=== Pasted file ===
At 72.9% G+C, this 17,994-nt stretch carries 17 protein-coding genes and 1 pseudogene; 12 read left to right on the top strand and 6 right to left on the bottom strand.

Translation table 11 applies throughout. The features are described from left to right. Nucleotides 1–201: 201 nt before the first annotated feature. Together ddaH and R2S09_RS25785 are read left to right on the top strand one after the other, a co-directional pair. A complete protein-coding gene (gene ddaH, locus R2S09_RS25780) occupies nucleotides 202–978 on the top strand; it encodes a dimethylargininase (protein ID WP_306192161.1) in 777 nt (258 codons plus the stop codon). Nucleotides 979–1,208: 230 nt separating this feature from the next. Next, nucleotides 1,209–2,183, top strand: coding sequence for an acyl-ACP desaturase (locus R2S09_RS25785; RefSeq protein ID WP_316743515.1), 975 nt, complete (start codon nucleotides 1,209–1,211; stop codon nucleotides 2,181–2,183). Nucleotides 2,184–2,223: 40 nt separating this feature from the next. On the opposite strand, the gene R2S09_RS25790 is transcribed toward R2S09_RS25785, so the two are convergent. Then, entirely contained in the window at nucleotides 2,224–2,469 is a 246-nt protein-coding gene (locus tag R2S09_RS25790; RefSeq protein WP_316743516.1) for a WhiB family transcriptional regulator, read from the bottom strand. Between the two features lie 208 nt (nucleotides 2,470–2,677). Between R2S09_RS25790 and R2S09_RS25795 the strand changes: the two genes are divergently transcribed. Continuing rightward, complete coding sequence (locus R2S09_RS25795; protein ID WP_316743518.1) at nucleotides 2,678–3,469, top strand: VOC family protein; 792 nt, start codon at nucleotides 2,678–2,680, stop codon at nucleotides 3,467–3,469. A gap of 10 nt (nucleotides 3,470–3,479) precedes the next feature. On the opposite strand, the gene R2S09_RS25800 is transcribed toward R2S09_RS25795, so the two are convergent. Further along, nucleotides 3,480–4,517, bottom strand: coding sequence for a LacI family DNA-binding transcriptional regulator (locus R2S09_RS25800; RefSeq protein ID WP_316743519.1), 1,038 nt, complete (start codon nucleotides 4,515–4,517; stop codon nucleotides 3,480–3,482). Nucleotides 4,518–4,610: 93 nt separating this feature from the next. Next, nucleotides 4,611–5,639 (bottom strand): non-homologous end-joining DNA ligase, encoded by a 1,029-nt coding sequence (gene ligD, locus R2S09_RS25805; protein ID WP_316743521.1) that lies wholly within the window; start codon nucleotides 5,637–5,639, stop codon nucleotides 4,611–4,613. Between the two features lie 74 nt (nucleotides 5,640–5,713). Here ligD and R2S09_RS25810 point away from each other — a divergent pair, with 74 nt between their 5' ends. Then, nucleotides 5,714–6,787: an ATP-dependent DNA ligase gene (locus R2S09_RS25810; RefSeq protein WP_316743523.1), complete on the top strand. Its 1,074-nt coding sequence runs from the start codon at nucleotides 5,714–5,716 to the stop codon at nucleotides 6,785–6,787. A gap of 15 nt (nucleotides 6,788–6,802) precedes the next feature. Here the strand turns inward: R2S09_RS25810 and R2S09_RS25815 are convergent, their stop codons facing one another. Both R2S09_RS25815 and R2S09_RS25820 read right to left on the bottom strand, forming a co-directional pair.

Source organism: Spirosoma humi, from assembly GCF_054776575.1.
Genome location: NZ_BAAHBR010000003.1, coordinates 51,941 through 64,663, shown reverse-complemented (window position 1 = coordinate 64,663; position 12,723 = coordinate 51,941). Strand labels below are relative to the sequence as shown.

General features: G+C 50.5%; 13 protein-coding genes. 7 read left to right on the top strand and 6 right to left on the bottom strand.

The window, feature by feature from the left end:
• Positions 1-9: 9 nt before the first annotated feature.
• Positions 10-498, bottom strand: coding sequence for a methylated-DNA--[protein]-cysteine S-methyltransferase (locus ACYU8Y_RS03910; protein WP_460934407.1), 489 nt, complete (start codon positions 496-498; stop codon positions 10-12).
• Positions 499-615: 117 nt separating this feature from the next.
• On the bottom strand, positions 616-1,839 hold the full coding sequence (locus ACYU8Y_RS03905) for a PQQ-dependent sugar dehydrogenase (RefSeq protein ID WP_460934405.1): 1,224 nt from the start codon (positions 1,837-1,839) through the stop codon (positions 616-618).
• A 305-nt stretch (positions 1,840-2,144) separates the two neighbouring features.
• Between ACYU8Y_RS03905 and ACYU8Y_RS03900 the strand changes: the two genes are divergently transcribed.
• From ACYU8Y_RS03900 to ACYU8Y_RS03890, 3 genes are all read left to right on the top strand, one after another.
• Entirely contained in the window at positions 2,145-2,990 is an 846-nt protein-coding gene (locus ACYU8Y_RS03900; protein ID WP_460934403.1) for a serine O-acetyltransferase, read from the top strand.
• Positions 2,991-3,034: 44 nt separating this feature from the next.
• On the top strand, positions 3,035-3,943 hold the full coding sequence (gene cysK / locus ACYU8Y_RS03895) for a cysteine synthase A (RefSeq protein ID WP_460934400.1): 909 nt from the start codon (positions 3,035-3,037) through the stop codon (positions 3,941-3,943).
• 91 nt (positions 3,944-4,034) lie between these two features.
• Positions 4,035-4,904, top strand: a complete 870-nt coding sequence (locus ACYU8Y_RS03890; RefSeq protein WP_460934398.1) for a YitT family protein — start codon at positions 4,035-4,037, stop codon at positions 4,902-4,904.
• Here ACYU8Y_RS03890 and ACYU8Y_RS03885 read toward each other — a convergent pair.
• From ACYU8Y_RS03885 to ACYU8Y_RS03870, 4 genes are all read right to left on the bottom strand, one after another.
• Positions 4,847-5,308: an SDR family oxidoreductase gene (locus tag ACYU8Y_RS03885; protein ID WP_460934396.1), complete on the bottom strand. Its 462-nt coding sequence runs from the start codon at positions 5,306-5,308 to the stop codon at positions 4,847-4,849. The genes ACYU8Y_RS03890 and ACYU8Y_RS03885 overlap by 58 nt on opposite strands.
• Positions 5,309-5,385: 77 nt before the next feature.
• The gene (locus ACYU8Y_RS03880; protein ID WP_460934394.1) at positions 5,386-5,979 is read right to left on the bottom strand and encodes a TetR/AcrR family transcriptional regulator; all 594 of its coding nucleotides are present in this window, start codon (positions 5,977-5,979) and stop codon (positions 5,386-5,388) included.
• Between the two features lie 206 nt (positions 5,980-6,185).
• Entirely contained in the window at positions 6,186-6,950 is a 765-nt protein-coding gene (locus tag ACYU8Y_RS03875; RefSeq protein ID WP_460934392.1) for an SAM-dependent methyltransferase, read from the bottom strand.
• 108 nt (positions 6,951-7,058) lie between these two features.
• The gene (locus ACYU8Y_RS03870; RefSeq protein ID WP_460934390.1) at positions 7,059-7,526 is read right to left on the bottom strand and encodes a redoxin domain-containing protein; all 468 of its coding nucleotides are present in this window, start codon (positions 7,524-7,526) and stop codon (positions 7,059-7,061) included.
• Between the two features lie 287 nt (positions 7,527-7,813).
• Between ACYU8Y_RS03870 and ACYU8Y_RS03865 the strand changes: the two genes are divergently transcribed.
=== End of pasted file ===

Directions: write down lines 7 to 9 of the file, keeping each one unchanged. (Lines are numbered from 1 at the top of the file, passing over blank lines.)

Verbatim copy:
• Positions 1-9: 9 nt before the first annotated feature.
• Positions 10-498, bottom strand: coding sequence for a methylated-DNA--[protein]-cysteine S-methyltransferase (locus ACYU8Y_RS03910; protein WP_460934407.1), 489 nt, complete (start codon positions 496-498; stop codon positions 10-12).
• Positions 499-615: 117 nt separating this feature from the next.